What was in the Trump Mar-a-Lago search affidavit?

The document provides new details about the sheer volume of sensitive and top-secret information being stored at the former president’s Florida home.

WASHINGTON — The Justice Department on Friday unsealed the FBI’s affidavit justifying the unprecedented search of former President Donald Trump’s Mar-a-Lago estate. While the released document is heavily redacted, with many of its 32 pages crossed out in black blocks, it includes new details about the sheer volume of sensitive and top-secret information stored at the former president’s Florida beach house, raising government concerns emphasizes its safety.

Here are the key takeaways from the document:


While the affidavit does not provide new details about the 11 sets of classified records seized during the FBI’s Aug. 8 search of Trump’s winter residence, it helps explain why the Justice Department believed retrieval of the pending documents was necessary.

Federal investigators knew months before the search that Trump had kept top-secret government records at Mar-a-Lago, a private club open to not only Trump, his associates and family but also paying members and their guests, along with a revolving door by participants at various events, including weddings, paid political fundraisers, and charity galas.

The affidavit notes that the Mar-a-Lago storage areas, Trump’s office, his living suite and other areas at the club where documents are believed to still be kept were not authorized locations for the storage of classified information. Indeed, it notes that no room in Mar-a-Lago has been authorized for the storage of classified information since at least the end of Trump’s term in office.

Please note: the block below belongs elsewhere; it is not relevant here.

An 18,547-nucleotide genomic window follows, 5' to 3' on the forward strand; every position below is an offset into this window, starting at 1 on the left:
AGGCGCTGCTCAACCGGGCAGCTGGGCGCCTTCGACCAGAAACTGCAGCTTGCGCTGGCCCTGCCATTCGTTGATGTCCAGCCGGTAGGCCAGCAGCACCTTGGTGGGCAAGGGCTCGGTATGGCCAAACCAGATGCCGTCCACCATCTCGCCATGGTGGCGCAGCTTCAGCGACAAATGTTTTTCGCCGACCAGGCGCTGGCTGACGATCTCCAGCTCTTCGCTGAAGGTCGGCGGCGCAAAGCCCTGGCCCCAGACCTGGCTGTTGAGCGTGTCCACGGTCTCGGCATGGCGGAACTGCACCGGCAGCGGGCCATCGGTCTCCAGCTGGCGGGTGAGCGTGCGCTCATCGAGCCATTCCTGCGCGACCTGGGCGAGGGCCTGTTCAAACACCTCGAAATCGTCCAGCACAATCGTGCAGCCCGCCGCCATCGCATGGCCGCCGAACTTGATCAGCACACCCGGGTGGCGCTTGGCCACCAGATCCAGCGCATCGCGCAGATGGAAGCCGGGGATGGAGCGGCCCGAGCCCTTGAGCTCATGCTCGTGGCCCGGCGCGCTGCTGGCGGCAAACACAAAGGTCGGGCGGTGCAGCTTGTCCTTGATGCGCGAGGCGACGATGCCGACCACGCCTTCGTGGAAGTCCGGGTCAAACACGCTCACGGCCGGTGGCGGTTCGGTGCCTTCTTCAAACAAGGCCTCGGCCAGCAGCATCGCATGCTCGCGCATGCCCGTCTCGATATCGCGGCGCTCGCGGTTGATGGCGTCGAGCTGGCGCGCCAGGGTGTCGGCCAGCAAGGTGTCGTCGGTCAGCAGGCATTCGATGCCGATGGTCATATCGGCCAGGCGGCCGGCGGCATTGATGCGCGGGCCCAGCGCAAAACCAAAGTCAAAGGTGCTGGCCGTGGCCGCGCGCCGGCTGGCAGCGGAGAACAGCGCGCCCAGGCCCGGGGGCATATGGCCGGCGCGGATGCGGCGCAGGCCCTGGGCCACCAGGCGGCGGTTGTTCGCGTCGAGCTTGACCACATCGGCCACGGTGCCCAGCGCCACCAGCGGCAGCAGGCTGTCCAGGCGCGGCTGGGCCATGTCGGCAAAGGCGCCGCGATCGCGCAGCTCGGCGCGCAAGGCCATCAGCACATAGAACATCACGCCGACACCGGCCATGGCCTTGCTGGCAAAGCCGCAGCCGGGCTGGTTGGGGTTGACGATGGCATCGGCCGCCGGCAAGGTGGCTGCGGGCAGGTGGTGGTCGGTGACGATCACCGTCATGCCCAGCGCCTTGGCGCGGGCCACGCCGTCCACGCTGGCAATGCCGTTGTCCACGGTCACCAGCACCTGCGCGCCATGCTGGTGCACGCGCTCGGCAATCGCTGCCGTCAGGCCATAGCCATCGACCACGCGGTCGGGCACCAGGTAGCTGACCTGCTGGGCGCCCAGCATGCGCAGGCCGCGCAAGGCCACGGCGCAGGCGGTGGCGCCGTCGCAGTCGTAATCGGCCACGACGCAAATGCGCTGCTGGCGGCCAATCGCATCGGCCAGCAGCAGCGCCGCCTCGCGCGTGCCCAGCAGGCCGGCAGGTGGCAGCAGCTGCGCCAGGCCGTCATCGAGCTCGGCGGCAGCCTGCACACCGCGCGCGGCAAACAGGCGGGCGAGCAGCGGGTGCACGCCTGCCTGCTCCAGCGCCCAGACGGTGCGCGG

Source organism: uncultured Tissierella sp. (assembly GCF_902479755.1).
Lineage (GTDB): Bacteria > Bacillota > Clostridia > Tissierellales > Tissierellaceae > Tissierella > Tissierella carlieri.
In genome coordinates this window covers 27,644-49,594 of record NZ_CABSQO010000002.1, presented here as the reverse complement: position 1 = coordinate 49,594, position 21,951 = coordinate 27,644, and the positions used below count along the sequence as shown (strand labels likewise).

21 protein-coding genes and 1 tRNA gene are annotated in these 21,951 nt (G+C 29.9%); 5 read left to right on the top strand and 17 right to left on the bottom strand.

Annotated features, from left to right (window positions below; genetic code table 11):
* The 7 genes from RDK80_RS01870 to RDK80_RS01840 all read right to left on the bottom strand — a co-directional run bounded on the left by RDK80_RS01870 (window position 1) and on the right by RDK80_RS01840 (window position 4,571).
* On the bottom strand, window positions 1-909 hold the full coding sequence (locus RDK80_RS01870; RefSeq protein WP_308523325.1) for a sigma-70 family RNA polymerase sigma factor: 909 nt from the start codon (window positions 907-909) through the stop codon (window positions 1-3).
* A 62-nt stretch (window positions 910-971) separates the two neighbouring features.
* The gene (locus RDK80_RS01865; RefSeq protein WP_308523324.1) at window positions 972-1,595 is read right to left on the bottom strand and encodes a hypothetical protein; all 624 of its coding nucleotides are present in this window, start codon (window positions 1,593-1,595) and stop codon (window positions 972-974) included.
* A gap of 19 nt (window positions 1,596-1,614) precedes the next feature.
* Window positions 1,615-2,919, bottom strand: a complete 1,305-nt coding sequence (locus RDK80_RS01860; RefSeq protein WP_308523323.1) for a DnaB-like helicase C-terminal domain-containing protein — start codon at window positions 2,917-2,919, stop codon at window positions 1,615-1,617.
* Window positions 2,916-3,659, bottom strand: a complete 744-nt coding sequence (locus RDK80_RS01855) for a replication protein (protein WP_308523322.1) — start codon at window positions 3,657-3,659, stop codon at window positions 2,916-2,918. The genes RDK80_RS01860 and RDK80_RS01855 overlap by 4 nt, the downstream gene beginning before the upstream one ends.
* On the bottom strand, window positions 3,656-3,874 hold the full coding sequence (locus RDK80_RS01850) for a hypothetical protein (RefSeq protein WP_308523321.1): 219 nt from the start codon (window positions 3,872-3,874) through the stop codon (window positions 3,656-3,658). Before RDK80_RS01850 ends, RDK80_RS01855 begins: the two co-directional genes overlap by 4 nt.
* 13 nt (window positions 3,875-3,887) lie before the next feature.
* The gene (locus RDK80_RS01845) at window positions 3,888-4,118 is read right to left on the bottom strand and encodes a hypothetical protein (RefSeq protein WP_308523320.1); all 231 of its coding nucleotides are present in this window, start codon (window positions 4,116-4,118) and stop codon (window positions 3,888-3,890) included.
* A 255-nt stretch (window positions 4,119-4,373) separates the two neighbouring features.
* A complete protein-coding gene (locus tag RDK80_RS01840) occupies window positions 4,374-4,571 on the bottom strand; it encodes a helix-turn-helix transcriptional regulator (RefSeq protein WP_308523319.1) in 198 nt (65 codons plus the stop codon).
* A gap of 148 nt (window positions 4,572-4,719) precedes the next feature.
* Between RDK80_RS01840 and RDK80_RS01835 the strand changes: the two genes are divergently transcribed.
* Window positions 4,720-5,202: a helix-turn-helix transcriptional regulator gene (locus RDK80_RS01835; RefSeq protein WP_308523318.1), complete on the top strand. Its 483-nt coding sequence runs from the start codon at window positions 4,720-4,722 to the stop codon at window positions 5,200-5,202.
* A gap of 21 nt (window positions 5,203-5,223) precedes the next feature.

But the affidavit reveals that of the 15 boxes the National Archives and Records Administration removed from Trump’s home in January, 14 contained documents with classification marks. Inside, they found 184 documents with classification marks, including 67 confidential, 92 secret, and 25 top secret.

The Archives referred the matter to the Justice Department on Feb. 9 after a preliminary examination of the boxes found what they described as “many classified records.”

RELATED: DOJ releases redacted affidavit justifying FBI search of Mar-a-Lago


Agents who inspected the boxes found special markings that suggested they contained information from highly sensitive human sources or the collection of electronic “signals” approved by a court under the Foreign Intelligence Surveillance Act.

The affidavit lists several markings, including ORCON, or “Originator Controlled.” That means Secret Service officials responsible for the report didn’t want it released to other agencies without their permission.

There may also be other types of records with secret names or code words that are still redacted.

“When things are classified at that level, it’s because there’s real danger to the people who are gathering the information or the skills,” said Douglas London, a former senior CIA officer who wrote a book about the agency hat, “The Recruiter. ”

RELATED: Trump’s affidavit revealed 184 documents had classified markings, here’s what they mean

The Office of the Director of National Intelligence has not responded to requests from Congress for a damage assessment. Senator Mark Warner, the Virginia Democrat who chairs the Senate Intelligence Committee, issued a statement again requesting a briefing.

“Based on the affidavit unsealed this morning, it appears that among the mishandled documents at Mar-a-Lago was some of our most sensitive information,” Warner said.